Cool tools for hacker trackers

A honeynet reporting site and the latest version of a solid hacking package help security pros

If you want to keep up with the latest criminal exploits without having to collect malware yourself, take a look at SRI International's Cyber-Threat Analytics BotHunter Malware Analysis Web page. Reporting on information and statistics collected from a research honeynet, the BotHunter Malware Analysis page makes daily infection logs from high-interaction honeypots available for anyone to view. Although the scale of the project and information collected is fairly small, this is a useful site for gaining more insight into crimeware and the world of bots.

Clicking on any of the daily reports presents dozens of pieces of information on each day’s attacks. It starts off with time and date of each bot attack, and the honeypot platform type (e.g. Windows XP, Windows 2000, etc.). It reveals the Snort rules used to detect incoming malware and how many antivirus companies detected the malicious code.

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Each captured malware program is run against 28 to 32 antivirus engines. Try browsing the daily reports to see how many times none of the antivirus scanners detected the malware. Surprisingly, this happens roughly one third of the time -- not a comforting statistic.

The honeynet automatically extracts plain text strings and tries to determine which executable packer was used. It decodes each executable and provides code traces. It appears that complete assemblies and packet traces are available upon request. A short summary forensic log can be obtained for each malware attack. Here's a sample:


            Infection Source:


            Executables Delivered:



            Listen Ports Opened:



            Processes Created:



            Registry Entries Modified or Created:


Cain & Abel update
Like many leading-edge technology companies, one of my favorite hacking utilities, Cain & Abel, is constantly updating itself. For years it’s been the hacker utility with the most built-in features of any GUI tool. It can crack at least 28 different password hashes, conduct ARP spoofing and man-in-the-middle attacks, and sniff more than a dozen different passwords off the wire. When converting password hashes to passwords, it can use several different cracking methods, including dictionary, brute force, and rainbow tables. It’s not the fastest (get John the Ripper for that), but it’s the easiest and most versatile tool available. The program's single downside is that it is only available for Windows.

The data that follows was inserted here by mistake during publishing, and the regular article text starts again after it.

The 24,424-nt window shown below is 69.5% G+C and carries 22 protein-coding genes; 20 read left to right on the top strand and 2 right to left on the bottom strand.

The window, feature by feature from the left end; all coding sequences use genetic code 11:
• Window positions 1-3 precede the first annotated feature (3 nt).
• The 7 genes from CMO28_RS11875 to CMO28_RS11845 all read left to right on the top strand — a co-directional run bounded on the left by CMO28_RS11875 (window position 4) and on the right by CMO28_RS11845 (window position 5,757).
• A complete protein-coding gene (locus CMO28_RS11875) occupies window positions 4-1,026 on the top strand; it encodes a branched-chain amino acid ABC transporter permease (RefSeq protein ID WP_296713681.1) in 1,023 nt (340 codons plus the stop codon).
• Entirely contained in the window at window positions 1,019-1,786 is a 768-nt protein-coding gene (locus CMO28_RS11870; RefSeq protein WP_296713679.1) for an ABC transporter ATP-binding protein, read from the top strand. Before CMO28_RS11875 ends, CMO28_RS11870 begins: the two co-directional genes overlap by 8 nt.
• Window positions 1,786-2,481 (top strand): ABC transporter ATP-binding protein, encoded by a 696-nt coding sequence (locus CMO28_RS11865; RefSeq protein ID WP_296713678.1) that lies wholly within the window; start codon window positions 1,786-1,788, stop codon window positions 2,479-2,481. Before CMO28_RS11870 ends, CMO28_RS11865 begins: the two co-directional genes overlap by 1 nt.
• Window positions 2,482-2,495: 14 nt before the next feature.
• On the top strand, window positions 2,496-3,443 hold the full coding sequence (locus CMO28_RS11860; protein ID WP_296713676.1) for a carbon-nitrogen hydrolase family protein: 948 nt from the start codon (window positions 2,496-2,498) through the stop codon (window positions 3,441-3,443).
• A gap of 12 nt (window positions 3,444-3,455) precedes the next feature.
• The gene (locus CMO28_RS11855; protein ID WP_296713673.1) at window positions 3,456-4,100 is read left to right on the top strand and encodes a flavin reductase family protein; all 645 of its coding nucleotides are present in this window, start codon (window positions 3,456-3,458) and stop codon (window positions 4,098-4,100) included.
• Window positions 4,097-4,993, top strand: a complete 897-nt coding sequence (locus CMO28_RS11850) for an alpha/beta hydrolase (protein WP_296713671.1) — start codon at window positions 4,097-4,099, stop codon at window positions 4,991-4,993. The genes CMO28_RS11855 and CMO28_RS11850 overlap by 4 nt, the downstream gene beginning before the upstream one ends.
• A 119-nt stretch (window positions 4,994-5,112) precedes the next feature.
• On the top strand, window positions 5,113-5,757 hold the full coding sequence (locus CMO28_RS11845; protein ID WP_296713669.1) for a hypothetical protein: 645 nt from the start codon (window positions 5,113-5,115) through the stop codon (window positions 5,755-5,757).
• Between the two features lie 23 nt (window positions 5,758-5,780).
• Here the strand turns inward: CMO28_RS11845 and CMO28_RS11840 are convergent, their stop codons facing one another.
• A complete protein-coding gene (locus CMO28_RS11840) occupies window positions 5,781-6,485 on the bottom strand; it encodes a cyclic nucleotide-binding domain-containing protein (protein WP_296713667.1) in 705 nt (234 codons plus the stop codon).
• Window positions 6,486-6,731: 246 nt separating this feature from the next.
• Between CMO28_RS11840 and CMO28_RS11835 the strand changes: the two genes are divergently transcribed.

I’ve been aiming to test Cain & Abel on Windows Vista since Vista came out almost a year ago. Although Cain & Abel must be started in elevated mode, many of the key features don’t work, as I suspected might be the case. Protected Storage, RDP, and Credential Dumper didn’t work, although a local LSAdump of custom service account passwords and wireless preshared keys and hashes did. I couldn’t get any of the man-in-the-middle attacks to work, and none of the tools for sniffing passwords off the network provided any usable data.

I was happy to see that the local password hash dump only discovered the harder-to-crack NT hashes with no super vulnerable LM hashes available. This reflects Microsoft’s decision to finally disable LM password hashes by default in Vista, a decision overdue by at least five years.

Some security administrators ask me why I promote the use of tools like Cain & Abel that make hacking so easy. Shouldn't I be afraid of putting dangerous tools into the hands of the script kiddies? My reply is always the same: Hackers don’t need Cain & Abel. They can do what they need to do without the easy-to-use GUIs. Cain & Abel is for the rest of us to make hacking easier to demonstrate. One good Cain & Abel demo to management can say more than a hundred computer security articles. And besides, most malicious hacking today is done by professional criminals … and they don’t use Cain & Abel either.

I often encourage system administrators to run Cain & Abel, with appropriate permission of course, to ferret out weak and plain text passwords on their own local system and on their networks. Most first-time users are surprised to find that plain text passwords abound on networks they believed were relatively secure.

Who am I kidding? Every system administrator I know thinks their network is like Swiss cheese. But Cain & Abel gives you a way to document the problem, and to begin doing something about it.